Markel: Smart Money's Baby Berkshire?

04/07/2017 2:50 am EST


Nicholas Vardy

Editor, Oxford Wealth Accelerator

Markel Corporation (MKL) bears such a close resemblance to Warren Buffett’s Berkshire Hathaway (BRK.B) that analysts have dubbed it the “Baby Berkshire", observes Nicholas Vardy, editor of Smart Money Masters.

The nickname is apt. With a market cap of just $13.74 billion, Markel is just 2% the size of Berkshire Hathaway’s $432 billion.

Warren Buffett often has said the biggest enemy of Berkshire Hathaway’s future market-beating returns is its size.

He conceded that Berkshire’s unwieldy size is also likely to impair its investment returns in the years ahead. Markel offers the best of both worlds.

On the one hand, Markel has a Buffett-inspired investment strategy, with time-tested results. On the other, Markel has a relatively small, $4.15 billion investment portfolio, which increases its chances of generating market-beating investment returns.

Tom Gayner, Markel’s Co-Chief Executive Officer, has run its investment portfolio since he joined the company in 1990. Gayner is a very public disciple of Warren Buffett and operates with a Benjamin Graham–like margin of safety.

Founded in 1930, Markel is a specialty insurance holding company. Both Markel’s underwriting and investment strategy are modeled explicitly on Berkshire Hathaway.

Markel even holds a shareholder brunch in a conference room at the Omaha, Nebraska, Hilton hotel each year — on the day after Berkshire Hathaway’s annual meeting.

Over the years, Markel has established a reputation as one of the leading players in specialty insurance markets. It has insured everything from classic cars, boats, show horses and the red slippers Judy Garland wore in The Wizard of Oz.

Much like Berkshire, Markel’s core specialty insurance business is profitable and generates a significant float. Markel then invests this for the benefit of shareholders.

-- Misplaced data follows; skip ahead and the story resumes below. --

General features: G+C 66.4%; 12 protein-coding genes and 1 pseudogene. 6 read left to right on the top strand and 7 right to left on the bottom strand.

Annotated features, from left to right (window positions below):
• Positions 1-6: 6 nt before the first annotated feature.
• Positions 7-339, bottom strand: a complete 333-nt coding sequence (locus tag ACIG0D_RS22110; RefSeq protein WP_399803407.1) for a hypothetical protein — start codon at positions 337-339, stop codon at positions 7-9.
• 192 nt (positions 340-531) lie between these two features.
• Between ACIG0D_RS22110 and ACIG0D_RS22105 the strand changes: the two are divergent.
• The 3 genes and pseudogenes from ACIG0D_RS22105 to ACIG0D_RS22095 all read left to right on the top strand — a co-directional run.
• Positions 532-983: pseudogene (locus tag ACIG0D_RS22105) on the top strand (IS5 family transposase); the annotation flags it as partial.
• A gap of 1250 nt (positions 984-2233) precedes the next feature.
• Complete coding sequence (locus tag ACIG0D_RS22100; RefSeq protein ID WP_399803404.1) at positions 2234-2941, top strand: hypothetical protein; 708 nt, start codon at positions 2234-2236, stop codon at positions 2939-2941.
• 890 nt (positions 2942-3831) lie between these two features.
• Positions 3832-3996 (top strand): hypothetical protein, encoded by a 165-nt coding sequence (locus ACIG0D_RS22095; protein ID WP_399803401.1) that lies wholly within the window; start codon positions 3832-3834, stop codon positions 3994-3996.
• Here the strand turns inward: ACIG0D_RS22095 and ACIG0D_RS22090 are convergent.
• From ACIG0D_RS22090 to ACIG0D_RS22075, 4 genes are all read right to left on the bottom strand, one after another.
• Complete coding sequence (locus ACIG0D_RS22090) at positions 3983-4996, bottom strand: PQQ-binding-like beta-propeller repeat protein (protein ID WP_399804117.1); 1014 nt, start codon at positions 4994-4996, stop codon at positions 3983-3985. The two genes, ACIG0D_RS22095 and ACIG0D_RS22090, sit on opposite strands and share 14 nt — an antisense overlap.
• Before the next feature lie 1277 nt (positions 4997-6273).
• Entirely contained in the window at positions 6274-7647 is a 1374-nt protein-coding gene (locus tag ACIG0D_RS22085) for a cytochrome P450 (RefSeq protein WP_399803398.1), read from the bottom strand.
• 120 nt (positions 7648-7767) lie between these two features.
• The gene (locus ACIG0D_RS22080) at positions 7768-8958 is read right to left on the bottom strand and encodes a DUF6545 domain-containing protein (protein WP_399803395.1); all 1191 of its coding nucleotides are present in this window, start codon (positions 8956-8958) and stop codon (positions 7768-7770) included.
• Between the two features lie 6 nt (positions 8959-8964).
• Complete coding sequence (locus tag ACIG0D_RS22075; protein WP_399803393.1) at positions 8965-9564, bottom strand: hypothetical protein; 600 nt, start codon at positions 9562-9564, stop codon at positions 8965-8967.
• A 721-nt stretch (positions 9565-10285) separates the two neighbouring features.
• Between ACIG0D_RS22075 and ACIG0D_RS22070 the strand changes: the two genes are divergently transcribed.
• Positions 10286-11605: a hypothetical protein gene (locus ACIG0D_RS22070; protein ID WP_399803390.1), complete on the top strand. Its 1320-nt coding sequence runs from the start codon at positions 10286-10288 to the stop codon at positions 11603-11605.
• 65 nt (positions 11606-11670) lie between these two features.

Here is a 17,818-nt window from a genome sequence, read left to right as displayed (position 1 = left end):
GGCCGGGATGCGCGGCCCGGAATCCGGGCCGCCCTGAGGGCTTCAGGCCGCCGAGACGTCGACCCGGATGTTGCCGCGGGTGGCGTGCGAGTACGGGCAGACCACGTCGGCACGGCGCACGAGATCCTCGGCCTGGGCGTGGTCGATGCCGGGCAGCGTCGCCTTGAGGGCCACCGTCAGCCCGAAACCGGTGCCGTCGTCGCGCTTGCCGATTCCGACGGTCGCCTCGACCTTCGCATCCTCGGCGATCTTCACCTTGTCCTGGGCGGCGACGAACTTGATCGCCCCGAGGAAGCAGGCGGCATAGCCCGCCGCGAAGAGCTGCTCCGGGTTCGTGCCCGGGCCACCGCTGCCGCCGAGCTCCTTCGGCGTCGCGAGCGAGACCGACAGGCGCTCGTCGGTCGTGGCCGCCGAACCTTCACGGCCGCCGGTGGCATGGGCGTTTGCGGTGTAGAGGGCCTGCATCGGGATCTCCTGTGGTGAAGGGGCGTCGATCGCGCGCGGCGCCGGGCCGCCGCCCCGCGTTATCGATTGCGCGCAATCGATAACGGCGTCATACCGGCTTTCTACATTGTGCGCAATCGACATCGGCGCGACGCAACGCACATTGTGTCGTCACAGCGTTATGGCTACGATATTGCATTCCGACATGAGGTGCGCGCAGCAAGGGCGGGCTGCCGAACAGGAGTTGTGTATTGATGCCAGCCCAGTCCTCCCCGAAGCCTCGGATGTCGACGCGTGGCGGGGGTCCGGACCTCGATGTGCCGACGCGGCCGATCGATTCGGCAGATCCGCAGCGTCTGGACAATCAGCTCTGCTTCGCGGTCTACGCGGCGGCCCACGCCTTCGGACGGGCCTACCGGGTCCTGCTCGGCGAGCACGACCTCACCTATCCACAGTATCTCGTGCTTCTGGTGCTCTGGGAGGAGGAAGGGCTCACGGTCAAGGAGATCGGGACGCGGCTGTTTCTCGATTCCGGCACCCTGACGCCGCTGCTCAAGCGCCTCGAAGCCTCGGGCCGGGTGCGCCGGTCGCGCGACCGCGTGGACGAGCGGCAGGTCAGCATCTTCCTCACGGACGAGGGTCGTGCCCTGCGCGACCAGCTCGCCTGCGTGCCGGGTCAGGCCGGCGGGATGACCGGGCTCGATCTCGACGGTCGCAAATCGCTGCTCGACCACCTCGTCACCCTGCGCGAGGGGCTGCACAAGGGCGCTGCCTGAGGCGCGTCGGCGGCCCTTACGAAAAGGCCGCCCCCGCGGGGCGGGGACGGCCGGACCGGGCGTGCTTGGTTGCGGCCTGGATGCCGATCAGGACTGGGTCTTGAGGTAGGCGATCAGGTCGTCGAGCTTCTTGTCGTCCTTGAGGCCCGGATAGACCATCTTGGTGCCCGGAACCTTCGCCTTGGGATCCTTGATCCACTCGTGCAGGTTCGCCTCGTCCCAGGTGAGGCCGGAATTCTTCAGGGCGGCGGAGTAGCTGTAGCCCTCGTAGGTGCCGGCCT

Few insurance companies invest a significant percentage of their portfolio in stocks. Most industry players invest in cash equivalents to ensure they can always pay claims.

Markel invests a much larger portion of its float into stocks. This strategy results in higher returns for the investment portfolio over time — although at the price of higher volatility.

Here, Markel’s philosophy again echoes that of Berkshire Hathaway. Markel invests its shareholder equity with a long-term view, believing that stocks of quality companies at fair prices will outperform bonds over long periods of time.

As a bonus, Markel manages its $4.15 billion stock portfolio for less than 0.01% in annual expenses. That’s about one-70th the cost of the average U.S. stock mutual fund.

One of the best-kept secrets in investing is that Markel has outperformed Berkshire Hathaway since the late 1990s. Under Gayner’s stewardship, Markel’s shares have risen from $21.75 in 1990 to $984 for an average annual return of 15.1%.

Ironically, Gayner’s biggest position is Berkshire Hathaway. Today, it makes up approximately 12.3% of Markel’s stock portfolio. It also is a position Markel has held for over 25 years.

If you buy Markel, you own a consistently profitable insurance company, with one of the world’s top investors at the helm, as well as a shareholder-friendly long-term management. And you get all of this at a fair price.

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